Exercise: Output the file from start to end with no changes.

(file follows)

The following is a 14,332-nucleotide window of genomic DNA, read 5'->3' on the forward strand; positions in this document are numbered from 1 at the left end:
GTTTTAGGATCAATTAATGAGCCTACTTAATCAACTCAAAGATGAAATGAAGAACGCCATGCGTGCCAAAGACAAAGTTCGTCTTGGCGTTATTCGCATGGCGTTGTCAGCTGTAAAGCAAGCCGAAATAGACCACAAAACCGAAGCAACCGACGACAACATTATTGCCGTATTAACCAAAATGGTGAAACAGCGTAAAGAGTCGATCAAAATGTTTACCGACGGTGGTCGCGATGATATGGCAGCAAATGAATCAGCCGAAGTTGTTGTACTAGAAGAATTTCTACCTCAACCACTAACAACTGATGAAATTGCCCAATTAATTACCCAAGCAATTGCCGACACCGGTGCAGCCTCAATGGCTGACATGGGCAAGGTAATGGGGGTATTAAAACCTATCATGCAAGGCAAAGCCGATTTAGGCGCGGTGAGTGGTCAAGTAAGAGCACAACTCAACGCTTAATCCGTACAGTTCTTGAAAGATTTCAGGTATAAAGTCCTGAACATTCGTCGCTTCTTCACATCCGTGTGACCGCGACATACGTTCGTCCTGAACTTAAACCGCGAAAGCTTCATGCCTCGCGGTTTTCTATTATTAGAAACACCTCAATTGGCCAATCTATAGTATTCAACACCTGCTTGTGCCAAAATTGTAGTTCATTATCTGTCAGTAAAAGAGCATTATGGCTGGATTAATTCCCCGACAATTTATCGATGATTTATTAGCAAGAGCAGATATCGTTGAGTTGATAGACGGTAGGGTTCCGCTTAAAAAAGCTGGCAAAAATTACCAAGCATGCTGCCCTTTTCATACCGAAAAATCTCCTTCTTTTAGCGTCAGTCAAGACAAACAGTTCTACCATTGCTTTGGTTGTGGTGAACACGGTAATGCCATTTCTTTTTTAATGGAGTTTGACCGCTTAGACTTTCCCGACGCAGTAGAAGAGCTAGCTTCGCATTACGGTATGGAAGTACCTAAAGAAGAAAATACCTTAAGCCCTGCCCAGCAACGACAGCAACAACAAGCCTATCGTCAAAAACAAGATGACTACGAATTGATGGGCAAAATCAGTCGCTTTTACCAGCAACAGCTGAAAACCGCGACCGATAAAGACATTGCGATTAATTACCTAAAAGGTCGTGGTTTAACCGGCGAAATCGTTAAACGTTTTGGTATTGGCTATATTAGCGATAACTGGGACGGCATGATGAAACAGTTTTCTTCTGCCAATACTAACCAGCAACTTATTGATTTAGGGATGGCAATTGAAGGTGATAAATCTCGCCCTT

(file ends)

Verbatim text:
The following is a 14,332-nucleotide window of genomic DNA, read 5'->3' on the forward strand; positions in this document are numbered from 1 at the left end:
GTTTTAGGATCAATTAATGAGCCTACTTAATCAACTCAAAGATGAAATGAAGAACGCCATGCGTGCCAAAGACAAAGTTCGTCTTGGCGTTATTCGCATGGCGTTGTCAGCTGTAAAGCAAGCCGAAATAGACCACAAAACCGAAGCAACCGACGACAACATTATTGCCGTATTAACCAAAATGGTGAAACAGCGTAAAGAGTCGATCAAAATGTTTACCGACGGTGGTCGCGATGATATGGCAGCAAATGAATCAGCCGAAGTTGTTGTACTAGAAGAATTTCTACCTCAACCACTAACAACTGATGAAATTGCCCAATTAATTACCCAAGCAATTGCCGACACCGGTGCAGCCTCAATGGCTGACATGGGCAAGGTAATGGGGGTATTAAAACCTATCATGCAAGGCAAAGCCGATTTAGGCGCGGTGAGTGGTCAAGTAAGAGCACAACTCAACGCTTAATCCGTACAGTTCTTGAAAGATTTCAGGTATAAAGTCCTGAACATTCGTCGCTTCTTCACATCCGTGTGACCGCGACATACGTTCGTCCTGAACTTAAACCGCGAAAGCTTCATGCCTCGCGGTTTTCTATTATTAGAAACACCTCAATTGGCCAATCTATAGTATTCAACACCTGCTTGTGCCAAAATTGTAGTTCATTATCTGTCAGTAAAAGAGCATTATGGCTGGATTAATTCCCCGACAATTTATCGATGATTTATTAGCAAGAGCAGATATCGTTGAGTTGATAGACGGTAGGGTTCCGCTTAAAAAAGCTGGCAAAAATTACCAAGCATGCTGCCCTTTTCATACCGAAAAATCTCCTTCTTTTAGCGTCAGTCAAGACAAACAGTTCTACCATTGCTTTGGTTGTGGTGAACACGGTAATGCCATTTCTTTTTTAATGGAGTTTGACCGCTTAGACTTTCCCGACGCAGTAGAAGAGCTAGCTTCGCATTACGGTATGGAAGTACCTAAAGAAGAAAATACCTTAAGCCCTGCCCAGCAACGACAGCAACAACAAGCCTATCGTCAAAAACAAGATGACTACGAATTGATGGGCAAAATCAGTCGCTTTTACCAGCAACAGCTGAAAACCGCGACCGATAAAGACATTGCGATTAATTACCTAAAAGGTCGTGGTTTAACCGGCGAAATCGTTAAACGTTTTGGTATTGGCTATATTAGCGATAACTGGGACGGCATGATGAAACAGTTTTCTTCTGCCAATACTAACCAGCAACTTATTGATTTAGGGATGGCAATTGAAGGTGATAAATCTCGCCCTT